New Covid vaccines to fight variants like the one from Brazil can be fast-tracked through the approval system, says the UK’s regulator the MHRA.
Current vaccines may not work as well against some variants and scientists are working on updating them now.
But manufacturers will not need to seek brand new approval or do lengthy clinical studies.
However they will need proof that the shots trigger protective antibodies in the blood.
The aim is to shorten the process, where possible, so that vaccine approval could happen in weeks and months, not years.
A similar fast-track method is already used for annual flu vaccines which regularly need updating to keep up with a virus that is constantly changing by mutating.
The MHRA has issued guidance, along with authorities in Australia, Canada, Singapore and Switzerland, on what checks and measures would be necessary.
The coalition of regulators – the ACCESS Consortium – insist no corners will be cut, with safety paramount.
Data from existing coronavirus vaccine trials and ongoing studies on real world use in the millions of people currently getting immunised could be used to support any decision by regulators.
Existing Covid vaccines already in use – such as the Oxford-AstraZeneca vaccine and the Pfizer-BioNTech one – were developed at incredible speed. The process took around 10 months, instead of a decade in normal times.
Making small and relatively simple tweaks to these vaccines to make them a better match for new variants should happen even more quickly.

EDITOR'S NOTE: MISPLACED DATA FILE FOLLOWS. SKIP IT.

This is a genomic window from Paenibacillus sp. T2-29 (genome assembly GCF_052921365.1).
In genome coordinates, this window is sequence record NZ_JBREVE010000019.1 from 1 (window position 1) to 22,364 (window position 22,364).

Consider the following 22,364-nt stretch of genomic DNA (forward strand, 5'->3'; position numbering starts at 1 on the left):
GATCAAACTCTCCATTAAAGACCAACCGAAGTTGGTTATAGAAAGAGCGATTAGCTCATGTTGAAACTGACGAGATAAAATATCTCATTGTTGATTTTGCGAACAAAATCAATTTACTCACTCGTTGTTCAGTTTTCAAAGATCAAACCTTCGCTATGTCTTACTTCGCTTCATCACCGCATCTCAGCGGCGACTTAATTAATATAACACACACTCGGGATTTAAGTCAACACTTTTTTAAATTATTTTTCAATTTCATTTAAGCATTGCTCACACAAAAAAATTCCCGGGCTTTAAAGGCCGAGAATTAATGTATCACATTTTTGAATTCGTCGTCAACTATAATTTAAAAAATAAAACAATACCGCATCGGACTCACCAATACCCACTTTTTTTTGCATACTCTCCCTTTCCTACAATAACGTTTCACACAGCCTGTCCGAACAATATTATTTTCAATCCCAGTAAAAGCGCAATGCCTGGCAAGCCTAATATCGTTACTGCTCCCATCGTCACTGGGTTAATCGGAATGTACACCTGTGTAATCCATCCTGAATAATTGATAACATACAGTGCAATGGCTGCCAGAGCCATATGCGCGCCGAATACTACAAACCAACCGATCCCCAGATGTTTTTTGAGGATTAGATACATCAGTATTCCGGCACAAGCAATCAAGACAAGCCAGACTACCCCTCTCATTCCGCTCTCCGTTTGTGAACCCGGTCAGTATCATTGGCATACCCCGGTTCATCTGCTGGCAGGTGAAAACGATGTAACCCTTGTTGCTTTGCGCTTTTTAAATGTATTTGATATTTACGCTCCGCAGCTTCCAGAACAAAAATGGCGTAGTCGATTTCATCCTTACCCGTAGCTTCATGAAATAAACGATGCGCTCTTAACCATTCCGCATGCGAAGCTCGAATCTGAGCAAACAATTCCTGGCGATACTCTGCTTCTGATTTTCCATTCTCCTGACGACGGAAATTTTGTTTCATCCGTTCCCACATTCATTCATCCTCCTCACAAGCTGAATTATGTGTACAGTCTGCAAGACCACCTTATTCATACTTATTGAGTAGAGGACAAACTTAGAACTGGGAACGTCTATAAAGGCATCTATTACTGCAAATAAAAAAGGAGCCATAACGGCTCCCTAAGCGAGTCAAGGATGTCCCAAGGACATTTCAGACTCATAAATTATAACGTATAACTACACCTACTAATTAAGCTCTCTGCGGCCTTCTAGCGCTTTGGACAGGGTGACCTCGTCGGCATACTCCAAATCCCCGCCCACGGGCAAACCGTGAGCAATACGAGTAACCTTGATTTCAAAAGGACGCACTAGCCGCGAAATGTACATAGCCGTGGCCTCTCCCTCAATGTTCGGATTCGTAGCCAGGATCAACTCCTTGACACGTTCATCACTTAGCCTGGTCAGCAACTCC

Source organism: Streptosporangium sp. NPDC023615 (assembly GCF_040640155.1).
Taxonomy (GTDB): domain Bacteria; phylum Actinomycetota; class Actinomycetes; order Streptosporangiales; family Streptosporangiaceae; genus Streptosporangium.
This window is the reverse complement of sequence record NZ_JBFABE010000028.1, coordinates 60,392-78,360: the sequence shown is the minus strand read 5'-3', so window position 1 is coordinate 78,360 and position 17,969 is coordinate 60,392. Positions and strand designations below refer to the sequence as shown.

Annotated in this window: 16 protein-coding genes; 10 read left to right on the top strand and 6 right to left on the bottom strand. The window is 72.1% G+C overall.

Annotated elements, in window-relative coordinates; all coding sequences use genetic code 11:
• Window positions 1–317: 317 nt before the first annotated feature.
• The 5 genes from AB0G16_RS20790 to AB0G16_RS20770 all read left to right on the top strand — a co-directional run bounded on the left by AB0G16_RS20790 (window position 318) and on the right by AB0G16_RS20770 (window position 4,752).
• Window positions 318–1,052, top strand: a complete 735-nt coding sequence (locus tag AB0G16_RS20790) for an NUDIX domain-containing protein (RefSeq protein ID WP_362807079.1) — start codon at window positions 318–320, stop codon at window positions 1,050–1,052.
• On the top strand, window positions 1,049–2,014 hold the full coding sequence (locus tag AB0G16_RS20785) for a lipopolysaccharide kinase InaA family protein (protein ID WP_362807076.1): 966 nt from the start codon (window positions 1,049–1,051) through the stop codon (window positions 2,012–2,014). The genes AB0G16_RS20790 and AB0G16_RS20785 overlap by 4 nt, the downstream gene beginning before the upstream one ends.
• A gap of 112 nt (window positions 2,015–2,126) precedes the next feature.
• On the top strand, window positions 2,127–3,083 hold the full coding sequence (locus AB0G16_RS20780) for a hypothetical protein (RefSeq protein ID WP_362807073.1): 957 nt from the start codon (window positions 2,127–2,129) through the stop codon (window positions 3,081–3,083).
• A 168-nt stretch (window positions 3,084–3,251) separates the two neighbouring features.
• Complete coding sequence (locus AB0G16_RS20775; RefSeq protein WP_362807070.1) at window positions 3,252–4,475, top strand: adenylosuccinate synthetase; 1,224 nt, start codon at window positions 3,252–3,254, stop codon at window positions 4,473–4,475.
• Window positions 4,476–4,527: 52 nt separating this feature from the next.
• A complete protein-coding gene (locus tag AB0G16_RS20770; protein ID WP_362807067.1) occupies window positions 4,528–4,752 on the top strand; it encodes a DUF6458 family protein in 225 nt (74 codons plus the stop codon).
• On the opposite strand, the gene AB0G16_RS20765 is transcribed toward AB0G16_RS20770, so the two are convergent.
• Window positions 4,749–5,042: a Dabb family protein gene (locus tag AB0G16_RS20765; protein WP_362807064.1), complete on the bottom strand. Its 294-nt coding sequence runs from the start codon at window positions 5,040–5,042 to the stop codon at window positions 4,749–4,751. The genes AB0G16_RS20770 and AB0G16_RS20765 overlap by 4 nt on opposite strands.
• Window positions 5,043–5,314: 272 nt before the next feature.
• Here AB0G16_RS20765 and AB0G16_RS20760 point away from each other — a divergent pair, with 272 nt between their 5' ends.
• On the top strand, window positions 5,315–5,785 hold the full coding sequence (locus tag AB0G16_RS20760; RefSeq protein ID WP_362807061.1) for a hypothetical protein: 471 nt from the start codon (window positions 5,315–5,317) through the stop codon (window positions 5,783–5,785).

Current vaccines were designed around earlier versions of coronavirus, but scientists believe they should still offer some protection against the new variants being seen now.
In the UK, public health officials are investigating six cases of the Covid variant first identified in Brazil and are using testing to see if it has spread to more people.
Surge testing for the South African variant of Covid-19 began on 1 February.
The UK government has already announced a deal with biopharmaceutical company CureVac to develop vaccines against future variants, with a pre-order of 50 million doses.
MHRA chief executive Dr June Raine said: “We don’t have evidence at this moment that any of the vaccines in deployment are significantly lacking in effectiveness.
“They’re effective against Kent and we believe South Africa.
“We know that there has been some data from South Africa, we believe effectiveness here is maintained, and we’re working hard on the Brazil variant.
“As of today there’s no imperative that we fast-track a new variant-effective vaccine – but we are prepared.”
MHRA Chief Scientific Officer Dr Christian Schneider said: “Our priority is to get effective vaccines to the public in as short a time as possible, without compromising on safety. Should any modifications to authorised Covid-19 vaccines be necessary, this regulatory approach should help to do just that.”
He said the public could be confident that no vaccine would be approved unless the expected high standards of safety, quality and effectiveness were met.